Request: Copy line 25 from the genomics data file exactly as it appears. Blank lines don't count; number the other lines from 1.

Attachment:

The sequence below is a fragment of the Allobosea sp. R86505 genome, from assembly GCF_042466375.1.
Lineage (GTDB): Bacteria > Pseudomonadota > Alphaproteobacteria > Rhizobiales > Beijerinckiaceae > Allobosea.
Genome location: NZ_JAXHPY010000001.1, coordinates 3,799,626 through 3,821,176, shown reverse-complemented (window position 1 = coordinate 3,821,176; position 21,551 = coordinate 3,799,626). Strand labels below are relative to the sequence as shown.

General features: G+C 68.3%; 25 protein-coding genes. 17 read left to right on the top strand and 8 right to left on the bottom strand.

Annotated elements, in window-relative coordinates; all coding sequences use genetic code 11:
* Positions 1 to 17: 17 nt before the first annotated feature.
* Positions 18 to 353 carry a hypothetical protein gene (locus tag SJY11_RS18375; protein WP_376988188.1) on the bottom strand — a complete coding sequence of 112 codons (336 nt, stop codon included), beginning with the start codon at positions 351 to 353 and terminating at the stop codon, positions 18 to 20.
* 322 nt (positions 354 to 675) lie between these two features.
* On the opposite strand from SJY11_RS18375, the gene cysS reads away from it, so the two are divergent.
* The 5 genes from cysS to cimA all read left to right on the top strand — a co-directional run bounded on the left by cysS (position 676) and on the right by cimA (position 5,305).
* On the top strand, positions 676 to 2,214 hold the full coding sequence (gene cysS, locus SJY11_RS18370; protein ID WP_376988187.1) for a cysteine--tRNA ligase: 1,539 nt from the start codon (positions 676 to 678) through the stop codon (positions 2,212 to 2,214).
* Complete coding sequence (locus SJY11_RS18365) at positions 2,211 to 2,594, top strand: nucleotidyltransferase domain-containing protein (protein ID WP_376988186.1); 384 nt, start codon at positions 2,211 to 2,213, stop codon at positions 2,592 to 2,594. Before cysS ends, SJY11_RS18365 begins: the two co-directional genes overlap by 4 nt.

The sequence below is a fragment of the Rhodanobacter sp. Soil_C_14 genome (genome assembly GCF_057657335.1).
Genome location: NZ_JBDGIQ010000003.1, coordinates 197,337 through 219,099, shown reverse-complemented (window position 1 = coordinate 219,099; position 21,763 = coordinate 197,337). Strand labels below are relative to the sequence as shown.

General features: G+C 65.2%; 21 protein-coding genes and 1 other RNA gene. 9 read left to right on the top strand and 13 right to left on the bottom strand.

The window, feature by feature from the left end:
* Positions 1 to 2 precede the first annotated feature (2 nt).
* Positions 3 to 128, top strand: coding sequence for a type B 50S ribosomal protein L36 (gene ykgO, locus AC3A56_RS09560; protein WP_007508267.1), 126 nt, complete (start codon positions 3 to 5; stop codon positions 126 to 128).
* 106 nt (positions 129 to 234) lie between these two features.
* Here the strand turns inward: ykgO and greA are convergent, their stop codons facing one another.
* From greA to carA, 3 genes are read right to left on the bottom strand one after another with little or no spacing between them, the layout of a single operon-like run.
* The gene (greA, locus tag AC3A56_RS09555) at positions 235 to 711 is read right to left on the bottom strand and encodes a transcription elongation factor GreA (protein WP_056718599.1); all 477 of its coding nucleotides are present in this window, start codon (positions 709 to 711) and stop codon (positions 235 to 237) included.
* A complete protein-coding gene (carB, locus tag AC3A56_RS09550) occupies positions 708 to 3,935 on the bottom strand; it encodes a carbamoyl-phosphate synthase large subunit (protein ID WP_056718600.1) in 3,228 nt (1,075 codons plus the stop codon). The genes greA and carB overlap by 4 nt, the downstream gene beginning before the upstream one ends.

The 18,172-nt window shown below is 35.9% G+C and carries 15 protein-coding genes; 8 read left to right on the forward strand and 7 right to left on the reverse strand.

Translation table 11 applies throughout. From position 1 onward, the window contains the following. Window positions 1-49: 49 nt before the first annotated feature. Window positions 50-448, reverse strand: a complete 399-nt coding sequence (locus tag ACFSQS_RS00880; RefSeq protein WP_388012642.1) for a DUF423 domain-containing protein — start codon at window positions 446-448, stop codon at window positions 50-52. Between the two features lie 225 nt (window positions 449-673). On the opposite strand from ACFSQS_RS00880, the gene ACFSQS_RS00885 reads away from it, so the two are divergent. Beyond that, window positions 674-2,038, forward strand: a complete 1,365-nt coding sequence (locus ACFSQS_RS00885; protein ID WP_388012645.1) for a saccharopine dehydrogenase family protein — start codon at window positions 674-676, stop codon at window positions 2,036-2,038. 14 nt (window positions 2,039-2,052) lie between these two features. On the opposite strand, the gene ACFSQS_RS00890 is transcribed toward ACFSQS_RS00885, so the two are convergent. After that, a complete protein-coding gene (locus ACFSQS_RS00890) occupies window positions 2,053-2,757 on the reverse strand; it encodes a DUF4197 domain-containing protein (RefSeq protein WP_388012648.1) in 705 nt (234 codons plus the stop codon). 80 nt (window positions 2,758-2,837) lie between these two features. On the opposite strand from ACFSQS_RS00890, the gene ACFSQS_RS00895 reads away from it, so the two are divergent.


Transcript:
Translation table 11 applies throughout. From position 1 onward, the window contains the following. Window positions 1-49: 49 nt before the first annotated feature. Window positions 50-448, reverse strand: a complete 399-nt coding sequence (locus tag ACFSQS_RS00880; RefSeq protein WP_388012642.1) for a DUF423 domain-containing protein — start codon at window positions 446-448, stop codon at window positions 50-52. Between the two features lie 225 nt (window positions 449-673). On the opposite strand from ACFSQS_RS00880, the gene ACFSQS_RS00885 reads away from it, so the two are divergent. Beyond that, window positions 674-2,038, forward strand: a complete 1,365-nt coding sequence (locus ACFSQS_RS00885; protein ID WP_388012645.1) for a saccharopine dehydrogenase family protein — start codon at window positions 674-676, stop codon at window positions 2,036-2,038. 14 nt (window positions 2,039-2,052) lie between these two features. On the opposite strand, the gene ACFSQS_RS00890 is transcribed toward ACFSQS_RS00885, so the two are convergent. After that, a complete protein-coding gene (locus ACFSQS_RS00890) occupies window positions 2,053-2,757 on the reverse strand; it encodes a DUF4197 domain-containing protein (RefSeq protein WP_388012648.1) in 705 nt (234 codons plus the stop codon). 80 nt (window positions 2,758-2,837) lie between these two features. On the opposite strand from ACFSQS_RS00890, the gene ACFSQS_RS00895 reads away from it, so the two are divergent.